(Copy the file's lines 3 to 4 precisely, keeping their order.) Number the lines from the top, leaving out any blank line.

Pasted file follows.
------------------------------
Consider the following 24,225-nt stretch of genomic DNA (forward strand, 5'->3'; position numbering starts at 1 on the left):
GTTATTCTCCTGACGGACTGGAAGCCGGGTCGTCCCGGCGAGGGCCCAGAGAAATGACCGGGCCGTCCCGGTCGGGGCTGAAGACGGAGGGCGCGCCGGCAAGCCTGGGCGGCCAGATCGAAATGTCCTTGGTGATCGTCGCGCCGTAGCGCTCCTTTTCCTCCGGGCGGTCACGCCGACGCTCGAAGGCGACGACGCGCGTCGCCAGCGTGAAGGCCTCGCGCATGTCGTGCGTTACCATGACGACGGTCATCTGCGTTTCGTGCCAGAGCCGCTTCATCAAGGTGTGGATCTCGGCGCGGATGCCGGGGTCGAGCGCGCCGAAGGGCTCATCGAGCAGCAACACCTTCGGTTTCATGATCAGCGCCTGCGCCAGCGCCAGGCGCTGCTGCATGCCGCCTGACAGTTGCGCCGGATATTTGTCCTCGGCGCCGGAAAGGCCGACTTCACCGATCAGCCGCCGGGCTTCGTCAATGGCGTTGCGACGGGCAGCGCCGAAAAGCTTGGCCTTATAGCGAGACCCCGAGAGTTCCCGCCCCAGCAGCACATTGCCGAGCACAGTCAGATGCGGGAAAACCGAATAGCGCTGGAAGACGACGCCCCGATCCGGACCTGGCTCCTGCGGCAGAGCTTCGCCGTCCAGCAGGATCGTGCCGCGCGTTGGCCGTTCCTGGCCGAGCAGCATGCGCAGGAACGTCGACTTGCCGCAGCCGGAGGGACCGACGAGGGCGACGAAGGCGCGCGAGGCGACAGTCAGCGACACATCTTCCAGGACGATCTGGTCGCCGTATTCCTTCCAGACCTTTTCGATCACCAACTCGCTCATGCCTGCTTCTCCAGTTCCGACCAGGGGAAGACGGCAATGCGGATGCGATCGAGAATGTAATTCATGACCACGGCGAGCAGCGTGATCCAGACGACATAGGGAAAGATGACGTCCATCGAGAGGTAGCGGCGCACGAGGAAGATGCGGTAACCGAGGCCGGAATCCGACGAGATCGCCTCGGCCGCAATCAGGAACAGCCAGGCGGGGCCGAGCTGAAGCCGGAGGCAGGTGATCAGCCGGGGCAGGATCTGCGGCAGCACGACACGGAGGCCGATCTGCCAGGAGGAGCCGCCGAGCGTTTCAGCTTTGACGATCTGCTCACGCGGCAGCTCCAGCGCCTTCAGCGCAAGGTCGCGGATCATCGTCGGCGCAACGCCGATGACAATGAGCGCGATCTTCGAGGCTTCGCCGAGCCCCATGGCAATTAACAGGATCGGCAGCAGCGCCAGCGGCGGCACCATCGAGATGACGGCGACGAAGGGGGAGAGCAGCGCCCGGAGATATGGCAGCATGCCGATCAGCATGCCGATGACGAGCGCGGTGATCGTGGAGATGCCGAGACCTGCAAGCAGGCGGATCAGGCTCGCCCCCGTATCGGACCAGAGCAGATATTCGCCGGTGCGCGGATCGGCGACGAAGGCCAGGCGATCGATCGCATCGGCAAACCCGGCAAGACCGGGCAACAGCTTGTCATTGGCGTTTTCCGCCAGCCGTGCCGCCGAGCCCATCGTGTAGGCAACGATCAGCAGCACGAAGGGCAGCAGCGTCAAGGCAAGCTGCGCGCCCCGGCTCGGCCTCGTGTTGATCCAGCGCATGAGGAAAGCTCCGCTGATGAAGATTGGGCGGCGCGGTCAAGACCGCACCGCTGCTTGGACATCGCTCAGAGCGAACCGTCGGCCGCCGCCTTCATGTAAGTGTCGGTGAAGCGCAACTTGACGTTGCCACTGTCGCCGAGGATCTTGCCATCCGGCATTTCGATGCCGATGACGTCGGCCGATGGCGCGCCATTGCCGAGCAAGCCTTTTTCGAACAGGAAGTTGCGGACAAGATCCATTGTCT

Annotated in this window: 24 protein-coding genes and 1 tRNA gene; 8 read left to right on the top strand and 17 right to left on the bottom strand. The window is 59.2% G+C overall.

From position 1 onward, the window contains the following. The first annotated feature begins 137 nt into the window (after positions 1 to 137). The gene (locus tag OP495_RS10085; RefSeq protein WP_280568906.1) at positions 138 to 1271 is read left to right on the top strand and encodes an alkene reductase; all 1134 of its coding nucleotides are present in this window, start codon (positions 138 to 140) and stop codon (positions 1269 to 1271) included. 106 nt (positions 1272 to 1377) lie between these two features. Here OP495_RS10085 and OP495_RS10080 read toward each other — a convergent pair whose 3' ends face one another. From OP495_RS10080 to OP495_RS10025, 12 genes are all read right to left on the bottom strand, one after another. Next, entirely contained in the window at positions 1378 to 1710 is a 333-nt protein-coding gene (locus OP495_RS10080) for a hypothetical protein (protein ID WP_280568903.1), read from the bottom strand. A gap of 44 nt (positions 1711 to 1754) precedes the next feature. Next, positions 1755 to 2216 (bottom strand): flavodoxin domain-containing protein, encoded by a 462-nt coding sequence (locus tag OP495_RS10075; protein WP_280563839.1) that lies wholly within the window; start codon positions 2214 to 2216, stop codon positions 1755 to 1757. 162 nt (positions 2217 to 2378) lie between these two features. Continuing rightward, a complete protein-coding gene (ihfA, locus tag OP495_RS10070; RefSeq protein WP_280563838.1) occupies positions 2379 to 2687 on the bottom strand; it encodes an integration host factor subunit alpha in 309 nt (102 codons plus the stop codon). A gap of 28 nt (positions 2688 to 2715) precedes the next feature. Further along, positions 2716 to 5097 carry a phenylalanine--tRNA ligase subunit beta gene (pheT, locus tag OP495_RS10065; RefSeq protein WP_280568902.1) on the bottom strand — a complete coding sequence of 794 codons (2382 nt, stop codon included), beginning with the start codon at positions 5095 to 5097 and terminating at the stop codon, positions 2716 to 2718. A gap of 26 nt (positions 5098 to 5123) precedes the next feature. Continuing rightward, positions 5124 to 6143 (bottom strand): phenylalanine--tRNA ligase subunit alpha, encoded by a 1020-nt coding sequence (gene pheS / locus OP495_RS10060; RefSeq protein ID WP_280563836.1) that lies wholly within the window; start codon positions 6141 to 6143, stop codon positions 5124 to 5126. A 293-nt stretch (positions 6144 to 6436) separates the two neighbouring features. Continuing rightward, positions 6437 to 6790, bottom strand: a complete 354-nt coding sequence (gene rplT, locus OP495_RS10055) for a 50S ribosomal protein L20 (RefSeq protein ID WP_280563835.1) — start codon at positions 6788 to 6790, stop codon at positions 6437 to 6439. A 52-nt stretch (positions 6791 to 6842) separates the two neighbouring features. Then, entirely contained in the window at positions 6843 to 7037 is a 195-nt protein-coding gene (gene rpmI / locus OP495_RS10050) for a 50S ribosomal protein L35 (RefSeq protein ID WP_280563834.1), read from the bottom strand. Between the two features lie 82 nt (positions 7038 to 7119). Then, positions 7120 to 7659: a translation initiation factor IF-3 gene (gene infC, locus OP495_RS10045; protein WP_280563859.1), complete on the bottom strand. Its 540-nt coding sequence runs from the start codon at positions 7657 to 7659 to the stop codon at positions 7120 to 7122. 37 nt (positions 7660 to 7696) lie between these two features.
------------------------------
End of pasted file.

Annotated in this window: 24 protein-coding genes and 1 tRNA gene; 8 read left to right on the top strand and 17 right to left on the bottom strand. The window is 59.2% G+C overall.

From position 1 onward, the window contains the following. The first annotated feature begins 137 nt into the window (after positions 1 to 137). The gene (locus tag OP495_RS10085; RefSeq protein WP_280568906.1) at positions 138 to 1271 is read left to right on the top strand and encodes an alkene reductase; all 1134 of its coding nucleotides are present in this window, start codon (positions 138 to 140) and stop codon (positions 1269 to 1271) included. 106 nt (positions 1272 to 1377) lie between these two features. Here OP495_RS10085 and OP495_RS10080 read toward each other — a convergent pair whose 3' ends face one another. From OP495_RS10080 to OP495_RS10025, 12 genes are all read right to left on the bottom strand, one after another. Next, entirely contained in the window at positions 1378 to 1710 is a 333-nt protein-coding gene (locus OP495_RS10080) for a hypothetical protein (protein ID WP_280568903.1), read from the bottom strand. A gap of 44 nt (positions 1711 to 1754) precedes the next feature. Next, positions 1755 to 2216 (bottom strand): flavodoxin domain-containing protein, encoded by a 462-nt coding sequence (locus tag OP495_RS10075; protein WP_280563839.1) that lies wholly within the window; start codon positions 2214 to 2216, stop codon positions 1755 to 1757. 162 nt (positions 2217 to 2378) lie between these two features. Continuing rightward, a complete protein-coding gene (ihfA, locus tag OP495_RS10070; RefSeq protein WP_280563838.1) occupies positions 2379 to 2687 on the bottom strand; it encodes an integration host factor subunit alpha in 309 nt (102 codons plus the stop codon). A gap of 28 nt (positions 2688 to 2715) precedes the next feature. Further along, positions 2716 to 5097 carry a phenylalanine--tRNA ligase subunit beta gene (pheT, locus tag OP495_RS10065; RefSeq protein WP_280568902.1) on the bottom strand — a complete coding sequence of 794 codons (2382 nt, stop codon included), beginning with the start codon at positions 5095 to 5097 and terminating at the stop codon, positions 2716 to 2718. A gap of 26 nt (positions 5098 to 5123) precedes the next feature. Continuing rightward, positions 5124 to 6143 (bottom strand): phenylalanine--tRNA ligase subunit alpha, encoded by a 1020-nt coding sequence (gene pheS / locus OP495_RS10060; RefSeq protein ID WP_280563836.1) that lies wholly within the window; start codon positions 6141 to 6143, stop codon positions 5124 to 5126. A 293-nt stretch (positions 6144 to 6436) separates the two neighbouring features. Continuing rightward, positions 6437 to 6790, bottom strand: a complete 354-nt coding sequence (gene rplT, locus OP495_RS10055) for a 50S ribosomal protein L20 (RefSeq protein ID WP_280563835.1) — start codon at positions 6788 to 6790, stop codon at positions 6437 to 6439. A 52-nt stretch (positions 6791 to 6842) separates the two neighbouring features. Then, entirely contained in the window at positions 6843 to 7037 is a 195-nt protein-coding gene (gene rpmI / locus OP495_RS10050) for a 50S ribosomal protein L35 (RefSeq protein ID WP_280563834.1), read from the bottom strand. Between the two features lie 82 nt (positions 7038 to 7119). Then, positions 7120 to 7659: a translation initiation factor IF-3 gene (gene infC, locus OP495_RS10045; protein WP_280563859.1), complete on the bottom strand. Its 540-nt coding sequence runs from the start codon at positions 7657 to 7659 to the stop codon at positions 7120 to 7122. 37 nt (positions 7660 to 7696) lie between these two features.